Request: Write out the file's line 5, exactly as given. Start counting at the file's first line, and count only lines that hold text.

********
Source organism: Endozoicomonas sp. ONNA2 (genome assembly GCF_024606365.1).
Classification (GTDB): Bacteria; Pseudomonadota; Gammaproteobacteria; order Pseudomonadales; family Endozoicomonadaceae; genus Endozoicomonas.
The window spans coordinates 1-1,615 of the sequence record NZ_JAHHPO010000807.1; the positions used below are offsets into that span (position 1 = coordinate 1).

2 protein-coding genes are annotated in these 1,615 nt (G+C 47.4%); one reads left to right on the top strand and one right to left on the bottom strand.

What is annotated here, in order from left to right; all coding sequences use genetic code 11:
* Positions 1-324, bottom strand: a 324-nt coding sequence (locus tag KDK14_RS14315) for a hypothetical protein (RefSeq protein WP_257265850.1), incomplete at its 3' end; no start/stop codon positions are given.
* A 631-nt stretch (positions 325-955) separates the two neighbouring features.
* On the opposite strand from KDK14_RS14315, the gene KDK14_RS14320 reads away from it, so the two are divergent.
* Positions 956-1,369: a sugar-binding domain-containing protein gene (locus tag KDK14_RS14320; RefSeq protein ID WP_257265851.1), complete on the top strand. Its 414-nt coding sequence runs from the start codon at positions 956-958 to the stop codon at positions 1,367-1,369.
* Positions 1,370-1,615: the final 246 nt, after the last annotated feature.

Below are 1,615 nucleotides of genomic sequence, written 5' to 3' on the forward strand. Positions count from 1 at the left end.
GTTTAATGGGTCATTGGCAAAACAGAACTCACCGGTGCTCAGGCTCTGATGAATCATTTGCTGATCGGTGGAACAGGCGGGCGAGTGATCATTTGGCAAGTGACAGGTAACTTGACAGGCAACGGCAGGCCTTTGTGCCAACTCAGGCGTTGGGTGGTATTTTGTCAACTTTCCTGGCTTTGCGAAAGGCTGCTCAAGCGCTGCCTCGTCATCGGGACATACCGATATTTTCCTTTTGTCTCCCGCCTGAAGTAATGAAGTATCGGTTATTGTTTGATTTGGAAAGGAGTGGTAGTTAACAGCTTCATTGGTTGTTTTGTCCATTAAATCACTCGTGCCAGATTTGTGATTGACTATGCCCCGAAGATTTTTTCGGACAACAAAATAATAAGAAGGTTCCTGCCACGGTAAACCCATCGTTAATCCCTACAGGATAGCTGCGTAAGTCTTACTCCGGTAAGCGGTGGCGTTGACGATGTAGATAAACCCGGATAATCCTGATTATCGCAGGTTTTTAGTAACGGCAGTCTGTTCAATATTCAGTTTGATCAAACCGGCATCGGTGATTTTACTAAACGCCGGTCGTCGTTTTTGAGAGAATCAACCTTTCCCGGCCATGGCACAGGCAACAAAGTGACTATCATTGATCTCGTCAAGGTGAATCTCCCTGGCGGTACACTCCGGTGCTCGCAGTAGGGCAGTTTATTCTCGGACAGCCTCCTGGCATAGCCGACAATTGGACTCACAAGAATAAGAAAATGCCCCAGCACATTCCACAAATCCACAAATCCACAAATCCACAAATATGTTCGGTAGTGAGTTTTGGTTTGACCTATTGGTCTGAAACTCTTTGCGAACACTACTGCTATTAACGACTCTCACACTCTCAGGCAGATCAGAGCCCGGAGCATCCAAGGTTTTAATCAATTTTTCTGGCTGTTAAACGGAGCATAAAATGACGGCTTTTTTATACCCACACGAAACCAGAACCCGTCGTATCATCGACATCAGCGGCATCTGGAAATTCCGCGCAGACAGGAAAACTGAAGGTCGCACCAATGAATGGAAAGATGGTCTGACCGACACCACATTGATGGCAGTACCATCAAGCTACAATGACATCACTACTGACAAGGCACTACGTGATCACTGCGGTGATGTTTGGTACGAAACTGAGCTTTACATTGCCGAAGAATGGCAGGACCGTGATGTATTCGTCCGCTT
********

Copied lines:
What is annotated here, in order from left to right; all coding sequences use genetic code 11: